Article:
This commentary originally appeared in the June 19, 2017 issue of SpaceNews magazine.

This month, the U.S. Department of Defense released its annual report to Congress on Chinese military and security developments. The report, mandated in the FY2000 National Defense Authorization Act, reflects the official views of DoD and the U.S. intelligence community on the state of the Chinese military and Chinese security activities. Its issuance has been protested annually by the People’s Republic of China as furthering perceptions of a “China threat.”

In some ways, the Chinese are correct, because anyone reading the report is likely to be disturbed by its contents. What is clear is that the capabilities of the Chinese People’s Liberation Army (PLA) are steadily expanding, in every facet. China’s air force is fielding two fifth-generation fighters, air-launched cruise missiles, and a host of support aircraft including airborne early-warning platforms and electronic warfare systems. The PLA Navy is not only introducing several new submarine classes, but also amphibious assault ships, and even a new series of cruisers — a type of vessel that only the United States has hitherto fielded. The ground forces are getting “tracked and wheeled artillery systems, self-propelled anti-tank guns, anti-tank guided missiles, wheeled and tracked armored vehicles, and air defense systems with advanced target-acquisition capabilities.” Meanwhile, the newly established PLA Rocket Forces (PLARF), the successor to the previous “super-branch” of the Second Artillery, is fielding a variety of new ICBMs, as well as medium and intermediate range ballistic missiles that can reach Guam and the central Indian Ocean.

But the PLA is not just gaining a sharper set of physical spearheads for its traditional services. As the report makes clear, a substantial effort is underway to improve the PLA’s ability to both exploit and deny space and cyber. This is central to the PLA’s focus on fighting and winning future “informatized local wars,” and both are part of the PLA’s effort to be able to establish dominance of the key domains of outer space, cyber space, maritime, and nuclear.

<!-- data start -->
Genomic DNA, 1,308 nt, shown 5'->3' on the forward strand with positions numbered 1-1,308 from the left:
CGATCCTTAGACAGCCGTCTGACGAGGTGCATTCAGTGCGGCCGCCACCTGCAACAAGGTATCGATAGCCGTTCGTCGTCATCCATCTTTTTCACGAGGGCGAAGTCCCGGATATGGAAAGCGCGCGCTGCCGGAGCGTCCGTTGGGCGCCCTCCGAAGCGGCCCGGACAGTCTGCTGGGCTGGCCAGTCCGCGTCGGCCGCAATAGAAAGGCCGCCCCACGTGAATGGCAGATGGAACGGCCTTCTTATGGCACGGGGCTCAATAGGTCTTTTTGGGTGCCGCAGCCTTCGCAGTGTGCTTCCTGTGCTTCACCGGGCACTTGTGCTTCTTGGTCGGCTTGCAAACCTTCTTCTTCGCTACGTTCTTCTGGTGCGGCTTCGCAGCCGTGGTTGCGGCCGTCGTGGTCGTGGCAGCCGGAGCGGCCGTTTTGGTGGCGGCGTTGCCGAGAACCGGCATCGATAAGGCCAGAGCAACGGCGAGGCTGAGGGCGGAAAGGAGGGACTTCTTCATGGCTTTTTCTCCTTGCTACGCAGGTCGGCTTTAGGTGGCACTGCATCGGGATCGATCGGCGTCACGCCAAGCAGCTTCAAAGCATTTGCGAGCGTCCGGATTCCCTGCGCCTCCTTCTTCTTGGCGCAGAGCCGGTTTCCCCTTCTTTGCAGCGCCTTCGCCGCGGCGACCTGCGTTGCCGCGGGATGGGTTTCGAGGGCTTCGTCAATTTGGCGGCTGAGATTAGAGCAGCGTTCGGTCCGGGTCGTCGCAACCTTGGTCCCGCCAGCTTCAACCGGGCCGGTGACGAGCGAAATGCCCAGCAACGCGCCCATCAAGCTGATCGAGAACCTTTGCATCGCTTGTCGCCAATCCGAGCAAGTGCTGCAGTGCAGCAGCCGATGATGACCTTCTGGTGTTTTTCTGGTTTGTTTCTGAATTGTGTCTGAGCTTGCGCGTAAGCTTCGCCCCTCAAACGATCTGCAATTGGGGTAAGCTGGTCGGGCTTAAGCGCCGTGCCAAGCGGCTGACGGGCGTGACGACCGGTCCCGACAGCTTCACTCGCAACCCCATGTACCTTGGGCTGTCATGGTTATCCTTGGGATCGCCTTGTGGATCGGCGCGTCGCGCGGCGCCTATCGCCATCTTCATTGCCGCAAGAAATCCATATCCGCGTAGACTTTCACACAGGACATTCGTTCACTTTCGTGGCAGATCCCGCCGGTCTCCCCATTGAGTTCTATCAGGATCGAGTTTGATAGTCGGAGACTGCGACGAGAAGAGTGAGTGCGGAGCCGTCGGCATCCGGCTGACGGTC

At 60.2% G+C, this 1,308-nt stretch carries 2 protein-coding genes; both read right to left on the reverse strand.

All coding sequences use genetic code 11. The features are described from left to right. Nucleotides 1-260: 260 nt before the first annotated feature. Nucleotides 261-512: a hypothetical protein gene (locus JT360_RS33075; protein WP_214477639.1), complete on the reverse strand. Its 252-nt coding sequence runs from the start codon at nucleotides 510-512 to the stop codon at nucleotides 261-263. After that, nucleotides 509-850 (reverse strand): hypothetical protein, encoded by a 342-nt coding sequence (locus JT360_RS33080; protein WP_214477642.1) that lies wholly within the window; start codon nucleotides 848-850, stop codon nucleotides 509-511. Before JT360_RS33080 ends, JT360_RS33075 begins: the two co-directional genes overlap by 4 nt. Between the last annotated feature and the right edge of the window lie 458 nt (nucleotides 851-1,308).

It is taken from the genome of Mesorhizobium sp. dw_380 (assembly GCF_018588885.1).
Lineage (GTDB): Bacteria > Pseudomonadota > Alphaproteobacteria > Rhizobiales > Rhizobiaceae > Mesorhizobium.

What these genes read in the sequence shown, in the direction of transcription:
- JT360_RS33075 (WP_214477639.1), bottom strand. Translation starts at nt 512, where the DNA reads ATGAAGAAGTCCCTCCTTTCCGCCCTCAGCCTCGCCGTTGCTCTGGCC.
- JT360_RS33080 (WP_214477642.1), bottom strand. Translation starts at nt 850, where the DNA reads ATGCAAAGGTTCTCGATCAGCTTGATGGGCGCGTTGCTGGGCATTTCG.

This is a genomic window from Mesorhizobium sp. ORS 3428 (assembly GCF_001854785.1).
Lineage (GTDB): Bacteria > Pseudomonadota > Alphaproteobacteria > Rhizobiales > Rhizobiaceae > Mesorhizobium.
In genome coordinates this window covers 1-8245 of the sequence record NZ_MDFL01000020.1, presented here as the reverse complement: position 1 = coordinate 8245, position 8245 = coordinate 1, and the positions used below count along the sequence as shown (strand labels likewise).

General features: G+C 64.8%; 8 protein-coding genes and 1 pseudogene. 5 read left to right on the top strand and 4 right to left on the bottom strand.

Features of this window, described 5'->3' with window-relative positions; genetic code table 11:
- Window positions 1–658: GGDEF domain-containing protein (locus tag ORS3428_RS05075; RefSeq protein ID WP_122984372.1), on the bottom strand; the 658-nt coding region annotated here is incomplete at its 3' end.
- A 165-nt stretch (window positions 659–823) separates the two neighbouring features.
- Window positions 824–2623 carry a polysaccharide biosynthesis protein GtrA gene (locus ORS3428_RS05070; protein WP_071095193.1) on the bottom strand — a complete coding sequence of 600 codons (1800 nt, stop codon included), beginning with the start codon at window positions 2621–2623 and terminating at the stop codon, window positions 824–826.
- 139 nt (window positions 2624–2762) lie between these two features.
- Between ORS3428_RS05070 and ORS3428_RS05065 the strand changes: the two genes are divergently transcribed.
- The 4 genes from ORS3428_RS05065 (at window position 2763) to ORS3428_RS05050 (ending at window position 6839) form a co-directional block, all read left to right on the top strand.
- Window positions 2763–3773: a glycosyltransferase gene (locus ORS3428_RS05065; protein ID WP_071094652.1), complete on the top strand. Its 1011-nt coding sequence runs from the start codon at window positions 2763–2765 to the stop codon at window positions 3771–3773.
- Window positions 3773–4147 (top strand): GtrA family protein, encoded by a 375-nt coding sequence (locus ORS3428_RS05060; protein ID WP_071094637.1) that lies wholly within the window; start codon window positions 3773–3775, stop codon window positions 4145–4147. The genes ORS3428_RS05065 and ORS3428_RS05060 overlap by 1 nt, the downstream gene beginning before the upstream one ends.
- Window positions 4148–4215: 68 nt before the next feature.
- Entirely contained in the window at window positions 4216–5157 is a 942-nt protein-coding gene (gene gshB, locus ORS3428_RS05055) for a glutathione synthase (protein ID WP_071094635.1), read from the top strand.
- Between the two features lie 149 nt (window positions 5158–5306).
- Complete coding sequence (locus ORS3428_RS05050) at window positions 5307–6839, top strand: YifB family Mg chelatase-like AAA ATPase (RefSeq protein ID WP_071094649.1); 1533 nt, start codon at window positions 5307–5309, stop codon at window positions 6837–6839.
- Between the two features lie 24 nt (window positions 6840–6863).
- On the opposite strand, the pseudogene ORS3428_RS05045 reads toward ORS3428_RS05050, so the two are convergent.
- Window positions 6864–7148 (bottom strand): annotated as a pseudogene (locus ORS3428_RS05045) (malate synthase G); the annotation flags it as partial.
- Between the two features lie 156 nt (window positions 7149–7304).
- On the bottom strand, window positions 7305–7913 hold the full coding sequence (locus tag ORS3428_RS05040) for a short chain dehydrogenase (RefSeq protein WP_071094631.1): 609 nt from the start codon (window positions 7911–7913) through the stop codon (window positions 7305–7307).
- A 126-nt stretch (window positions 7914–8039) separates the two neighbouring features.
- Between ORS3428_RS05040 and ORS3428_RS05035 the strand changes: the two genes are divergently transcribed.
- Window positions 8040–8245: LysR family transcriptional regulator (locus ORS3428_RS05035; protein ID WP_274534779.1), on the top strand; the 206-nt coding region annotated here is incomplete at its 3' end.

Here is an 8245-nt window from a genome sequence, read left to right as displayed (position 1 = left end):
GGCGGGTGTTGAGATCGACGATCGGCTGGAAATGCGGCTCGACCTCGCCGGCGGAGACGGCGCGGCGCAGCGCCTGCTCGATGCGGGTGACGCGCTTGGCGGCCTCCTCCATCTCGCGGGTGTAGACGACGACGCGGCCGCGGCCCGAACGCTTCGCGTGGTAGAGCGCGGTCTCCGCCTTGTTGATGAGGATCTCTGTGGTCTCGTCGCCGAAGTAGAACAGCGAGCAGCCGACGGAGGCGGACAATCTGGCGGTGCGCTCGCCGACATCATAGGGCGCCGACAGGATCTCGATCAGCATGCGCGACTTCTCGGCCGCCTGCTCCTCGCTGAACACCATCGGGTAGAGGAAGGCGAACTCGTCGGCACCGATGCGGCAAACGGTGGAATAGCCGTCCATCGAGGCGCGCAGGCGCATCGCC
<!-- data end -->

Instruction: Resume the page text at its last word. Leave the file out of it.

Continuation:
To this end, this is the first time the report has discussed at length the massive PLA reorganization that was announced on Dec. 31, 2015. This is a thorough revamping of the PLA’s structures. It includes reorganization of both the military regions (into war zone commands) and a revision of the Central Military Commission,which exercises overall control and administration of the entire PLA. It also has entailed the creation of new services—not only the PLARF, but the PLA Strategic Support Force (PLASSF).

Specifics regarding the roles and missions of the PLASSF, as the report notes, are still sparse. However, Chinese writings and reports indicate that the PLASSF is responsible for electronic warfare operations, network warfare (including cyber warfare) operations, and space operations. This brings into a single service disparate elements from across the PLA, likely creating efficiencies and, more importantly, facilitating the creation of new doctrine. By combining these elements, this new service is, in effect, China’s information warfare force, bringing together the operational specialties most involved with the gathering and exploitation of information—or denying an adversary the same.